George Trow
[Writer and critic, b. 1943, New York, d. 2006, Naples, Italy.]

 There was a time when photographers were thought to be socially secondary, and, hence, not dangerous. Lincoln was more important than Brady. It didn’t occur to anyone to worry about the manner in which a photograph was taken. 

Andy Warhol
[Artist, b. 1928, Pittsburgh, Pennsylvania, d. 1987, New York.]

 [My vision of America is] a good vision. Actually the best is on TV. I wanted to shoot all the pictures off the TV. No one would have known the difference. 

Susan Meiselas
[Photographer, b. 1948, Baltimore, Maryland, lives in New York.]

 If Instagram had been available when I was working in Nicaragua in 1978, I’m sure I would have wanted to use it as a way of reporting directly from the streets during the insurrection. 

Thomas Demand
[Photographer, b. 1964, Munich, Germany, lives in Los Angeles.]

 I think that nowadays there are more images in the world than world to be in the pictures. 

Wright Morris
[Writer and photographer, b. 1910, Central City, Nebraska, d. 1998, Mill Valley, California.]

 If there is a common photographic dilemma, it lies in the fact that so much has been seen, so much has been “taken,” there appears to be less to find. The visible world, vast as it is, through overexposure has been devalued.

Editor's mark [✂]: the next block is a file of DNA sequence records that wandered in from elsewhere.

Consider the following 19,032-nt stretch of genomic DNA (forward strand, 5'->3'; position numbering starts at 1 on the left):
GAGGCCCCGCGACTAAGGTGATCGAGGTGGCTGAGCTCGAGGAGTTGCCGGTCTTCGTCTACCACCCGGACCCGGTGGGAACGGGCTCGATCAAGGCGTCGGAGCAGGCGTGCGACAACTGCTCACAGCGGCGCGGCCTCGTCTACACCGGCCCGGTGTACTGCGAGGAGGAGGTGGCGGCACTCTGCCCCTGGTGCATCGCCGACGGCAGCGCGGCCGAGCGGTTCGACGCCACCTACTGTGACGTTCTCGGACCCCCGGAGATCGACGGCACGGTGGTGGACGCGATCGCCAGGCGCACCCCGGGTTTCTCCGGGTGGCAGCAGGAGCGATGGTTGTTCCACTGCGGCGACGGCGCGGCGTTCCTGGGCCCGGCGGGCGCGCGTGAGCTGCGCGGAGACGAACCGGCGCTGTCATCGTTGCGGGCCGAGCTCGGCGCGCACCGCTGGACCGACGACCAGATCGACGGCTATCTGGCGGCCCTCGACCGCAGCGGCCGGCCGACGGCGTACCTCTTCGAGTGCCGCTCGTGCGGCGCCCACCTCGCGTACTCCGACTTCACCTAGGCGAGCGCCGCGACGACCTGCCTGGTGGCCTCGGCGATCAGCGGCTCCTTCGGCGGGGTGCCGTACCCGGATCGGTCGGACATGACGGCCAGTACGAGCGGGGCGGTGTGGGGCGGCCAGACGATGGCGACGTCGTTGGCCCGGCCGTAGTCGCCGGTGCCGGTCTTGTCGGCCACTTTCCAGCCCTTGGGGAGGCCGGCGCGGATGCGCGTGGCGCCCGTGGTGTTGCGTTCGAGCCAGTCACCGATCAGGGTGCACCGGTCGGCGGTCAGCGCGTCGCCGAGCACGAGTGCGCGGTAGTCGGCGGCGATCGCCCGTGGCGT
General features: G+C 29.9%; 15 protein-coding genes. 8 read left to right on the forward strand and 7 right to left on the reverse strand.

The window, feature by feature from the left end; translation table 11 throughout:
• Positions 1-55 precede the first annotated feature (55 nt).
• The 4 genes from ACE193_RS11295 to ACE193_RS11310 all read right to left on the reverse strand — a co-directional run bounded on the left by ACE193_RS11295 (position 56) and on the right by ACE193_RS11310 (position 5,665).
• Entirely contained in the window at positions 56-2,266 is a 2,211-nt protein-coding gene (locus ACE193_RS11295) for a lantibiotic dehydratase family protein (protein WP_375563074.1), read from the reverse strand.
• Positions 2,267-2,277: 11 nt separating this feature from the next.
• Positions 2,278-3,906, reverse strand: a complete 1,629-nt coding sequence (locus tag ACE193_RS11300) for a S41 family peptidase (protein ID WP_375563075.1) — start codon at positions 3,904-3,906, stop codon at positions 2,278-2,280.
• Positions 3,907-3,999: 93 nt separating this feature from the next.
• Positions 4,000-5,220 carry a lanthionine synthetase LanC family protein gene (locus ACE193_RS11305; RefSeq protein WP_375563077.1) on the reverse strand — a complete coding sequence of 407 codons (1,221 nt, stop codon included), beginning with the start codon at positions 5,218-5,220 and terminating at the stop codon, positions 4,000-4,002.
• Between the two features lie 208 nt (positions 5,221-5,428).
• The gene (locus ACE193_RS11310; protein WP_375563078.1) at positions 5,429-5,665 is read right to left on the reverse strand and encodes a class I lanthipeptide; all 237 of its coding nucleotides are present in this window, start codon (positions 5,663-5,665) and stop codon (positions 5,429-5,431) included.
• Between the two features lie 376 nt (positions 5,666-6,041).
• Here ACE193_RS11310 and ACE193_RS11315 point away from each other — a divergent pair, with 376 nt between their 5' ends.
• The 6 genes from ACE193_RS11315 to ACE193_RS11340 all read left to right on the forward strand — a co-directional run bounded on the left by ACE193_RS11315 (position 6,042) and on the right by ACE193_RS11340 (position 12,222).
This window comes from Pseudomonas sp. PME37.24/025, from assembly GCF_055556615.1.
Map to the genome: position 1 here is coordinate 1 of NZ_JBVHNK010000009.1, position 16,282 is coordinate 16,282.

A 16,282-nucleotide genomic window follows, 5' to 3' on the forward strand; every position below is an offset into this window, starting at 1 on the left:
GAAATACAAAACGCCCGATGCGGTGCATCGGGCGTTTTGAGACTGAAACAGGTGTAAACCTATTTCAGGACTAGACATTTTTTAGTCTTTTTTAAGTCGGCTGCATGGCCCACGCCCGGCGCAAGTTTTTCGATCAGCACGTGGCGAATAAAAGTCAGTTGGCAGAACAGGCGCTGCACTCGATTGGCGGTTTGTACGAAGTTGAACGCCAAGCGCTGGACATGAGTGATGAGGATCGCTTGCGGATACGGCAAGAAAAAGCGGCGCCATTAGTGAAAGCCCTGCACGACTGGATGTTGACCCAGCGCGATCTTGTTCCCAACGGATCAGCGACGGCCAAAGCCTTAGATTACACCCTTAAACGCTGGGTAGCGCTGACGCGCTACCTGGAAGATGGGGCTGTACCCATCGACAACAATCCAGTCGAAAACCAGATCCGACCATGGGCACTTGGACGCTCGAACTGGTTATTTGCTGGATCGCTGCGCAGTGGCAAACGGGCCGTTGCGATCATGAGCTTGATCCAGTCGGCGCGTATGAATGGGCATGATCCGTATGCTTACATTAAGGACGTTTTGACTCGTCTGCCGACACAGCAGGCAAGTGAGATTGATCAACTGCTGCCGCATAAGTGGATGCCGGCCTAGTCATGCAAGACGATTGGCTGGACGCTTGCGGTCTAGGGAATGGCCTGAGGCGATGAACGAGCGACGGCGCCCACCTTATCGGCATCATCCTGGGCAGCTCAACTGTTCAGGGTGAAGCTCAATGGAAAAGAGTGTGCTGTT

Joe Rosenthal
[Photographer, b. 1911, Washington, D.C., d. 2006, Novato, California.]

 It has been done in oils, water colors, pastels, chalk and match sticks. A float based on it won a prize in a Rose Bowl parade, and the flag-raising has been re-enacted by children, by gymnasts... and as a part of the Orange Bowl pageant in Miami. It has been sculpted in ice and in hamburger. (On his photograph of U.S. Marines raising the American flag on Mt. Suribachi, Iwo Jima.) 

Marshall McLuhan
[Writer and theorist, b. 1911, Edmonton, Alberta, Canada, d. 1980, Toronto, Canada.]

 Once we have surrendered our senses and nervous systems to the private manipulation of those who would try to benefit from taking a lease on our eyes and ears and nerves, we don’t really have any rights left. 

Tee Corinne
[Photographer and artist, b. 1943, St. Petersburg, Florida, d. 2006, Sunny Valley, Oregon.]

 The images we see, as a culture, help define and expand our dreams, our perceptions of what is possible. Pictures of who we are help us visualize who we can be. 
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